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How do they make Tasty videos? Check out BuzzFeed's kitchen studio in New York

TODAY Food goes behind the scenes at the BuzzFeed's Tasty kitchen to see how they make food look so good.
/ Source: TODAY

Want to see more celebrity kitchens? Check out "Crazy Kitchens" on TODAY's YouTube channel!

Have you ever wondered how the BuzzFeed Tasty team makes their food look so, well, tasty? On the latest episode of "Crazy Kitchens," TODAY Food got the chance to check out everything from the culinary gadgets to what's in the fridge at the kitchen studio in New York City.

BuzzFeed Tasty has been mastering the art of food videos shot top-down style since it launched four years ago. Between its studios in New York City and Los Angeles, BuzzFeed Tasty produces over 50 food-focused videos every month.

Tasty creator Kanchan Koya and producer Alvin Zhou took TODAY behind the scenes at the New York City studio to see how each delicious dish is put together and perfectly styled for the camera.

In the studio, there are four stations, each equipped cameras and lighting, plus a full working kitchen where the food is tested and prepared. According to Zhou, usually only one person is in charge of a video, from start to finish, including cooking, filming and editing. If a recipe is more complicated, two or three team members may be involved.

"Each Tasty video can take anywhere from two hours to about two weeks. My toughest videos have taken almost like a month to make but if it's a really easy dish we can have it within like two hours." Zhou explained.

All the fun home goods fit for a kitchen as organized as Martha Stewart's are housed in the studio's prop room. Cups, plates, accessories and utensils of all sorts are available to help producers capture the essence of the final meal being prepared.

Said Zhou, "We kind of have all things that we need to do to make our video feel like, you know, it's Valentine's Day or it's a holiday or it's dinner or it's a family party."

As for the the Tasty pantry, it's as dreamy as one would imagine — stocked with all the necessities of a typical kitchen (at least after a grocery trip on a generous budget), as well as some specialty ingredients and a spice wall full of dried herbs and spices. Things like fresh produce and refrigerated foods are delivered daily but producers are careful not overdo it on the ordering.

"We're really conscious of food waste here, so when we're making a food video, we test it to make sure we're getting it right on the first try so we don't have to do it over and over again," Koya told TODAY.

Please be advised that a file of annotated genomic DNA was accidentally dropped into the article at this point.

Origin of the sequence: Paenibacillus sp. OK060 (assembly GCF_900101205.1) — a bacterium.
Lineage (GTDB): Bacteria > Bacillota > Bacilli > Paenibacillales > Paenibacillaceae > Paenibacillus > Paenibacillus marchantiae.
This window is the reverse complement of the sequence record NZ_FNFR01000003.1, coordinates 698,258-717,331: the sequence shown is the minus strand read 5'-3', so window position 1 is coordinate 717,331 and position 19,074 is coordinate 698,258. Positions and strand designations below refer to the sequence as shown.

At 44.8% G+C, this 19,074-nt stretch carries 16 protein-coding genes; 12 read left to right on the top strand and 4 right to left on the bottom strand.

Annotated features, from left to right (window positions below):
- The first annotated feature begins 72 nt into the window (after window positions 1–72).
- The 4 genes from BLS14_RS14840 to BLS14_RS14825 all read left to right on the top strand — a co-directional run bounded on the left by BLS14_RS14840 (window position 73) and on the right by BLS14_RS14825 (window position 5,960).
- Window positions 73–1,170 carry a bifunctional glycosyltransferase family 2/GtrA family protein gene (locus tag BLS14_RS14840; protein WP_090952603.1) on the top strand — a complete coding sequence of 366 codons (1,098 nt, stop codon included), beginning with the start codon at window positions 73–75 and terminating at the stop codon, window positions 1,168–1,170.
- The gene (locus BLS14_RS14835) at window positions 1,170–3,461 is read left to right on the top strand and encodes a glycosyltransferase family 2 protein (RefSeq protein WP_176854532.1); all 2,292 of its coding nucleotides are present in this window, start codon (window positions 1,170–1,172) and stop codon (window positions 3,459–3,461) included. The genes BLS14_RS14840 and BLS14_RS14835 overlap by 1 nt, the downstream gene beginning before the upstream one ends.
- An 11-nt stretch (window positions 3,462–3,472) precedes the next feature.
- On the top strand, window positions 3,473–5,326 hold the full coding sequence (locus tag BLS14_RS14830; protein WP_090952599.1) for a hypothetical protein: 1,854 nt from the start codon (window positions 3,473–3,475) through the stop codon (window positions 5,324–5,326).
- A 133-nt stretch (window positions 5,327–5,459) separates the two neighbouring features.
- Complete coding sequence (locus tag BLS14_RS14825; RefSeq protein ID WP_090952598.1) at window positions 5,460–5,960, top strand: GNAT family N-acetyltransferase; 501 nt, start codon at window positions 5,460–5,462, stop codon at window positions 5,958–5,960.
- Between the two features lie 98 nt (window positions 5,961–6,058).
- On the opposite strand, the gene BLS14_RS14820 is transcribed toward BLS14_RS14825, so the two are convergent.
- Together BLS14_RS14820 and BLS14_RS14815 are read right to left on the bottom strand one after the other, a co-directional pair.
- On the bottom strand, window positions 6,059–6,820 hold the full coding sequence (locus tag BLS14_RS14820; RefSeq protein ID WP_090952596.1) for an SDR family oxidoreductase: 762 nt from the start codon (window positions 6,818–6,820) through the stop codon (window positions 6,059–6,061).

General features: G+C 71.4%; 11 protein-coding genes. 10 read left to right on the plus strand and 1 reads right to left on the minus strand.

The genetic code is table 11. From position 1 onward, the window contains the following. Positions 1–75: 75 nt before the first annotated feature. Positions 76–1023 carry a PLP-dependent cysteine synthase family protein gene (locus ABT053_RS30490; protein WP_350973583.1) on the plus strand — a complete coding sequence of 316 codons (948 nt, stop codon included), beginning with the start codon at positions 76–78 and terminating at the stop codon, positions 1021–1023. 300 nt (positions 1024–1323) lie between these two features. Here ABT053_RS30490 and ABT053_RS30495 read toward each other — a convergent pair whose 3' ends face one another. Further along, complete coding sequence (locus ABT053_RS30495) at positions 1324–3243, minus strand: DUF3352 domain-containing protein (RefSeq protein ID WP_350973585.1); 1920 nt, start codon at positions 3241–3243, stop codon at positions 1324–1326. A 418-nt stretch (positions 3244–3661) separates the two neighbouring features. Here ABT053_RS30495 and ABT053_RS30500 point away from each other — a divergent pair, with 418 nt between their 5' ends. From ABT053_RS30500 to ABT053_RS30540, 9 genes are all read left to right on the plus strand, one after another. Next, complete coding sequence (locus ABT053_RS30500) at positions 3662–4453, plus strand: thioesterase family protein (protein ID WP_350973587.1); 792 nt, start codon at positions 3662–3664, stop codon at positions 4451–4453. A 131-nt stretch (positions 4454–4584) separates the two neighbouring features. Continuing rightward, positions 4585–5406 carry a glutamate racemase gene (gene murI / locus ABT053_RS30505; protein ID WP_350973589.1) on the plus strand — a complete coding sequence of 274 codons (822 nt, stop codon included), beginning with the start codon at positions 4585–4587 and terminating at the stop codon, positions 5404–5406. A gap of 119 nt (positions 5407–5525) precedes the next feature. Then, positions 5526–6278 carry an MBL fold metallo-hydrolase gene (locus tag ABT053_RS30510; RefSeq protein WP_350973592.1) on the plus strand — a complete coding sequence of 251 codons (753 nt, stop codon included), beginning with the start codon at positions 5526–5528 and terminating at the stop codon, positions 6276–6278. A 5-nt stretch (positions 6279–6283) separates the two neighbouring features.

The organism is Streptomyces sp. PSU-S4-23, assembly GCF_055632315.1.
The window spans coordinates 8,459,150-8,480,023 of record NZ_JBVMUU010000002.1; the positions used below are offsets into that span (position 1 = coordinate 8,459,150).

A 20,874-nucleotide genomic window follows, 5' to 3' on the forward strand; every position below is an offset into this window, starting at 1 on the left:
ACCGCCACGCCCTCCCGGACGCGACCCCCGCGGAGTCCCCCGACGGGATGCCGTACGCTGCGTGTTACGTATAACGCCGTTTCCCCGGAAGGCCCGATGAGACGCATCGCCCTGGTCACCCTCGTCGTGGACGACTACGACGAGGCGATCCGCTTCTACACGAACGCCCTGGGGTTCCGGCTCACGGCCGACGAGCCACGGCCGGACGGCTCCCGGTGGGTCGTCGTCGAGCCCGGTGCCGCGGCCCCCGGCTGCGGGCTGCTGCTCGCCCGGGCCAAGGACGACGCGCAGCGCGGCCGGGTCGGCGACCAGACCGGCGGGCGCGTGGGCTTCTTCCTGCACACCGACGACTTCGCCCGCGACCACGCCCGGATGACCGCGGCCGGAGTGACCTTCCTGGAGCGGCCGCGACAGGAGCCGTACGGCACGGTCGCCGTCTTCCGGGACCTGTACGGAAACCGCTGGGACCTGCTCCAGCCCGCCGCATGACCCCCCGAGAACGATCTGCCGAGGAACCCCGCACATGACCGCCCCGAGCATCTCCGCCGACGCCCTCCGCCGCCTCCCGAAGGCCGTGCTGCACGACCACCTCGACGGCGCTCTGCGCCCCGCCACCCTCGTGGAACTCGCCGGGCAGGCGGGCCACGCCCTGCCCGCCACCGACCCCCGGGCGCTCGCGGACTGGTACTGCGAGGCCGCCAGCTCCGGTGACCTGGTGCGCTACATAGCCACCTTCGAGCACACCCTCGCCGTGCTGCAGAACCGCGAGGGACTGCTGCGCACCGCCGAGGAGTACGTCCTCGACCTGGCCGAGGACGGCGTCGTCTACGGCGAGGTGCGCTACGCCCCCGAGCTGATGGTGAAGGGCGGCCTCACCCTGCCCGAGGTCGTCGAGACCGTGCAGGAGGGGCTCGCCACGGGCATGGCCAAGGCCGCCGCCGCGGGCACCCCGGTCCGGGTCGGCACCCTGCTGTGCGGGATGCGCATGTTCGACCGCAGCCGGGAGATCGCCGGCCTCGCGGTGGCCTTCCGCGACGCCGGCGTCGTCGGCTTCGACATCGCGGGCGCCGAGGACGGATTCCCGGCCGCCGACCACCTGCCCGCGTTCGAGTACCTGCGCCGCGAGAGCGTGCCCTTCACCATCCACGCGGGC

One of the most impressive features of the studio is the kitchen equipment room. While small in size, it holds hundreds of cooking utensils and kitchenware, from pots, pans and lids to knives, measuring cups and cutting boards. According to Koya, everyone who works in the BuzzFeed Tasty kitchen is attentive about keeping the room organized, but there is also a full-time kitchen manager whose job is to ensure everything is all in order and ready to go for before the camera rolls.

Keeping a tidy gear room is just part of the process. When it's time to actually film a dish being prepared, there are a lot of steps. Zhou said that it can take anywhere from two weeks to about a month from recipe development to actually publishing a video.

And, of course, filming a video with food is not like cooking in your home kitchen.

"I have to say the first time I did my Tasty video, I was shocked at the precision involved in the thoughtful placement of the ingredients, the movement of hands. It really is like an orchestrated dance of sorts," Koya admitted.

While filming a video, BuzzFeed team members help each other with framing and making sure there's enough room in the shots to put in recipe ingredient text.

Once a dish is complete, it's time to perfect the final presentation which, sometimes, takes almost as long as the recipe itself.

"We really focus our time and energy to make sure the final product looks great on the plate," Zhou said.

So, whether that means slicing a pizza or pie perfectly with a very sharp knife or placing cookies perfectly on a plate, it has to be done just right. Since recipes are tested before filming, it's rare that something would just totally fall apart in the final stages. But, if it does, it would have to be made again.

At the end of a shoot, the final dish is taken to the studio's unofficial tasting table where eager BuzzFeed employees can stop by for a snack.